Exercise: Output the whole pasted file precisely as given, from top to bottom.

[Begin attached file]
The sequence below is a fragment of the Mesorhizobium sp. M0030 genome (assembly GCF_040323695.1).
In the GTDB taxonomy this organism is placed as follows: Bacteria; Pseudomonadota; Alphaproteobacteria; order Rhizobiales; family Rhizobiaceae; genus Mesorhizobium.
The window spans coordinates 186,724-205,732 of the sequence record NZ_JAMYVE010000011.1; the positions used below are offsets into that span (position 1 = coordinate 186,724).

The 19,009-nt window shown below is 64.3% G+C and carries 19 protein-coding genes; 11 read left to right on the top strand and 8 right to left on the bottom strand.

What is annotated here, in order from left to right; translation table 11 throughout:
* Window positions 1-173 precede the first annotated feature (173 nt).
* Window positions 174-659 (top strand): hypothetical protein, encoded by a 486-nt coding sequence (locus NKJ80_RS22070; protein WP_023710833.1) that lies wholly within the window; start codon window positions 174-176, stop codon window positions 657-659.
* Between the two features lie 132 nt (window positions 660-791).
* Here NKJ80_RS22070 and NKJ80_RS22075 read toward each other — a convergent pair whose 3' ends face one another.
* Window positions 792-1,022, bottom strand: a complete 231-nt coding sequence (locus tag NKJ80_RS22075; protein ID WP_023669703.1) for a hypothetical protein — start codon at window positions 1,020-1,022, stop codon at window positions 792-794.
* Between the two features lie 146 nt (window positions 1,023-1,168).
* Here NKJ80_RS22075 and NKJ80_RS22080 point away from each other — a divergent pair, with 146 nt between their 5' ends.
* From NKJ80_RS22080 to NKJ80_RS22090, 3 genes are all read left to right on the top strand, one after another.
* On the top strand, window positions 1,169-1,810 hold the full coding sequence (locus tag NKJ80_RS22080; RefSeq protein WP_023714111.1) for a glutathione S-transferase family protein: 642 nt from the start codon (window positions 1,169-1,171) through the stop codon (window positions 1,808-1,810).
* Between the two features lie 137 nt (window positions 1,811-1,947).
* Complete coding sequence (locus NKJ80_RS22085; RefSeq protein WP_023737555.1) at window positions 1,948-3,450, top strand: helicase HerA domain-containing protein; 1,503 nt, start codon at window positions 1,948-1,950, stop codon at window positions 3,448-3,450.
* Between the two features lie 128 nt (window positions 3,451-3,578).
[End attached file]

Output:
The sequence below is a fragment of the Mesorhizobium sp. M0030 genome (assembly GCF_040323695.1).
In the GTDB taxonomy this organism is placed as follows: Bacteria; Pseudomonadota; Alphaproteobacteria; order Rhizobiales; family Rhizobiaceae; genus Mesorhizobium.
The window spans coordinates 186,724-205,732 of the sequence record NZ_JAMYVE010000011.1; the positions used below are offsets into that span (position 1 = coordinate 186,724).

The 19,009-nt window shown below is 64.3% G+C and carries 19 protein-coding genes; 11 read left to right on the top strand and 8 right to left on the bottom strand.

What is annotated here, in order from left to right; translation table 11 throughout:
* Window positions 1-173 precede the first annotated feature (173 nt).
* Window positions 174-659 (top strand): hypothetical protein, encoded by a 486-nt coding sequence (locus NKJ80_RS22070; protein WP_023710833.1) that lies wholly within the window; start codon window positions 174-176, stop codon window positions 657-659.
* Between the two features lie 132 nt (window positions 660-791).
* Here NKJ80_RS22070 and NKJ80_RS22075 read toward each other — a convergent pair whose 3' ends face one another.
* Window positions 792-1,022, bottom strand: a complete 231-nt coding sequence (locus tag NKJ80_RS22075; protein ID WP_023669703.1) for a hypothetical protein — start codon at window positions 1,020-1,022, stop codon at window positions 792-794.
* Between the two features lie 146 nt (window positions 1,023-1,168).
* Here NKJ80_RS22075 and NKJ80_RS22080 point away from each other — a divergent pair, with 146 nt between their 5' ends.
* From NKJ80_RS22080 to NKJ80_RS22090, 3 genes are all read left to right on the top strand, one after another.
* On the top strand, window positions 1,169-1,810 hold the full coding sequence (locus tag NKJ80_RS22080; RefSeq protein WP_023714111.1) for a glutathione S-transferase family protein: 642 nt from the start codon (window positions 1,169-1,171) through the stop codon (window positions 1,808-1,810).
* Between the two features lie 137 nt (window positions 1,811-1,947).
* Complete coding sequence (locus NKJ80_RS22085; RefSeq protein WP_023737555.1) at window positions 1,948-3,450, top strand: helicase HerA domain-containing protein; 1,503 nt, start codon at window positions 1,948-1,950, stop codon at window positions 3,448-3,450.
* Between the two features lie 128 nt (window positions 3,451-3,578).